Respectfully Quoted: A Dictionary of Quotations. 1989.
Francis Bacon (15611626)
Young men are fitter to invent, than to judge; fitter for execution than for counsel; and fitter for new projects than for settled business; Young men, in the conduct and manage of actions, embrace more than they can hold; stir more than they can quiet; fly to the end, without consideration of the means and degrees; pursue some few principles which they have chanced upon absurdly; care not to innovate, which draws unknown inconveniences; use extreme remedies at first; and that, which doubleth all errors, will not acknowledge or retract them, like an unruly horse, that will neither stop nor turn. Men of age object too much, consult too long, adventure too little, repent too soon, and seldom drive business home to the full period, but content themselves with a mediocrity of success.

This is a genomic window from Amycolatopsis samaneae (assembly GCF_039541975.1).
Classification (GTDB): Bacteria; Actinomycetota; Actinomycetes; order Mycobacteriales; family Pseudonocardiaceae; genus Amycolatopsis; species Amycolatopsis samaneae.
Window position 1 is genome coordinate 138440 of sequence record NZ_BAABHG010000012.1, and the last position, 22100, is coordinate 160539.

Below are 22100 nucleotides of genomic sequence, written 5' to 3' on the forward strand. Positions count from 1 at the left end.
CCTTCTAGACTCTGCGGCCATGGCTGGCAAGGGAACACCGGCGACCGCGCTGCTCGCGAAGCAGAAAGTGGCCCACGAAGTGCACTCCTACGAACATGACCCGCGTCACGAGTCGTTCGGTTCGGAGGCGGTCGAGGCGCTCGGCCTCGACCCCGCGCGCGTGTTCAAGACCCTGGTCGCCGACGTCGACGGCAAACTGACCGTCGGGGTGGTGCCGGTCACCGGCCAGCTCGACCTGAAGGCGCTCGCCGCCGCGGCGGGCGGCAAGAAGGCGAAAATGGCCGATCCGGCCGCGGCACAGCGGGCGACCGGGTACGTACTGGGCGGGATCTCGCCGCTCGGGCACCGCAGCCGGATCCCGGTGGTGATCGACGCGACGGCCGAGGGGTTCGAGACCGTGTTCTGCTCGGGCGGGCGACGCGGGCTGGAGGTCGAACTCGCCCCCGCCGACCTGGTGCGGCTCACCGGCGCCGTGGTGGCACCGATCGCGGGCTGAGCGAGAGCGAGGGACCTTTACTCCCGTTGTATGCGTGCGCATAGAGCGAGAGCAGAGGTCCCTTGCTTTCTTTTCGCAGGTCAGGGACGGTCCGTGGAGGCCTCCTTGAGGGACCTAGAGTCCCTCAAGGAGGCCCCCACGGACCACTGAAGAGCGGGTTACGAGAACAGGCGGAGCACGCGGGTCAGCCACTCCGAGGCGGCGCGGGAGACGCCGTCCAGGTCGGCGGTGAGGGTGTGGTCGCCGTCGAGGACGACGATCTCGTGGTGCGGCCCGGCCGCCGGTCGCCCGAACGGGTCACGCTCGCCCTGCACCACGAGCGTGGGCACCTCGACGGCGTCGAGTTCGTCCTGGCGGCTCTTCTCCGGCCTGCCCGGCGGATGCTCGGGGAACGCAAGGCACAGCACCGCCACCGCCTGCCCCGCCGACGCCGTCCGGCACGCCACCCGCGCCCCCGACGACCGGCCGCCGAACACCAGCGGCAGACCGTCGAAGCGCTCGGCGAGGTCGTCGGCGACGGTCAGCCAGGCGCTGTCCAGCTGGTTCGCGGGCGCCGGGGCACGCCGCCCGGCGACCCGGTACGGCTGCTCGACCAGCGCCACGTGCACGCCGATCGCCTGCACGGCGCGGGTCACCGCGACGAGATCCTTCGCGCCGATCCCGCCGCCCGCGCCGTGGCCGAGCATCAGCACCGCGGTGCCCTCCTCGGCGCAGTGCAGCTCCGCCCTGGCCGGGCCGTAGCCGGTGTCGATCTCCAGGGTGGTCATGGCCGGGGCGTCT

FRANCIS BACON, Of Youth and Age, essay 42, The Works of Francis Bacon, ed. Basil Montagu, vol. 1, p. 48 (1844). Based on the 1625 edition but with modernized spelling.